Cheers to Philly City Council for voting to ban dangerous herbicides

Philadelphia’s City Council voted unanimously this month to ditch the use of toxic herbicides including glyphosate on its public grounds and move to organic methods for land maintenance.

The legislation, called Healthy Outdoor Public Spaces, was introduced by Councilmember Cindy Bass.

Cheers to the city council for passing this bill in spite of opposition from the city’s own parks and recreation department. But we hope they’ll consider moving the timeline up to ban these dangerous pesticides sooner.

Currently, the city uses more than one dozen toxic herbicides on its public grounds, according to Toxic Free Philly, which supported the bill along with a dozen other local, state and national groups including Beyond Pesticides and The Black Institute.

The legislation prohibits the use of synthetic herbicides, including glyphosate which is used in Roundup, linked to cancer, asthma and other ailments. The prohibition goes into effect within 18 months for parks and playgrounds. Within 3 years, the ban will extend to golf courses and athletic fields. The bill also requires the city to develop an organic land management plan and it must notify the public any time a synthetic herbicide is used on public lands.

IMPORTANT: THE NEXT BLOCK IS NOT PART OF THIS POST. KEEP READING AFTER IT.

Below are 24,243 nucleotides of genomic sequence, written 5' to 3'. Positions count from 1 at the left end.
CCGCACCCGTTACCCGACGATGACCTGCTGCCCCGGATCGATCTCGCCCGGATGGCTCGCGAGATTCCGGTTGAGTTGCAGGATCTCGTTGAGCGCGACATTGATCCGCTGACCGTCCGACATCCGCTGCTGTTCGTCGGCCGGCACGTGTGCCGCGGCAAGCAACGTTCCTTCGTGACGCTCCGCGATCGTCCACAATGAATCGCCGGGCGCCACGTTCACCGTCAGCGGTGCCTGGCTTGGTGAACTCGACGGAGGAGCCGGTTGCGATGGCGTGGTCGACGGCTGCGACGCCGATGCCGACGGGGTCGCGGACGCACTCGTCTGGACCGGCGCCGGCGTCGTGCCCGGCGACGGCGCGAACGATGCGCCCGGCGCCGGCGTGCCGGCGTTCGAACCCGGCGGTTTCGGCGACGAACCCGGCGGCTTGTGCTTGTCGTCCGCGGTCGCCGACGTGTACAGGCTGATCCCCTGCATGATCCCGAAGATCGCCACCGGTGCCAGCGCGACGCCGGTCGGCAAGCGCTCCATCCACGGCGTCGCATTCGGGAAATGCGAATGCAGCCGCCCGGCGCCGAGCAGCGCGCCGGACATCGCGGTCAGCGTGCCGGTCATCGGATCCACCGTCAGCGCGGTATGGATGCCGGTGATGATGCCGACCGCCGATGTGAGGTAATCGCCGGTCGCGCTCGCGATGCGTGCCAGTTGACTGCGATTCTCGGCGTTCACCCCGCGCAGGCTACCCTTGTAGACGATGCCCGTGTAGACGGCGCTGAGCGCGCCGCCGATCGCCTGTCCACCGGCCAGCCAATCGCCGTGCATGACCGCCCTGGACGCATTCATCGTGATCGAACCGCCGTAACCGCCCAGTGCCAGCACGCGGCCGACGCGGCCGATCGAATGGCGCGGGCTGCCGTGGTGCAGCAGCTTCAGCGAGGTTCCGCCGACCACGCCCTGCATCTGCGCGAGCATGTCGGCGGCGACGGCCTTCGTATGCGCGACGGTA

Pesticides are nonselective and are harmful to wildlife, pollinators and humans. Studies show that the use of professionally applied pesticides is associated with a 70 percent higher risk of canine malignant lymphoma. Many pesticides are toxic to fish and other aquatic organisms as well as being toxic to bees, birds and other pollinators.

The World Health Organization’s International Agency for Research on Cancer classified glyphosate in 2015 as a “probably carcinogenic to humans” and concluded that the chemical likely causes a range of cancers, including non-Hodgkin lymphoma, renal cancers, skin cancers and pancreatic cancer.

With the passage of this legislation, Philadelphia will become on of more than a hundred municipalities who have banned pesticides on public lands. New York City is currently considering a similar bill.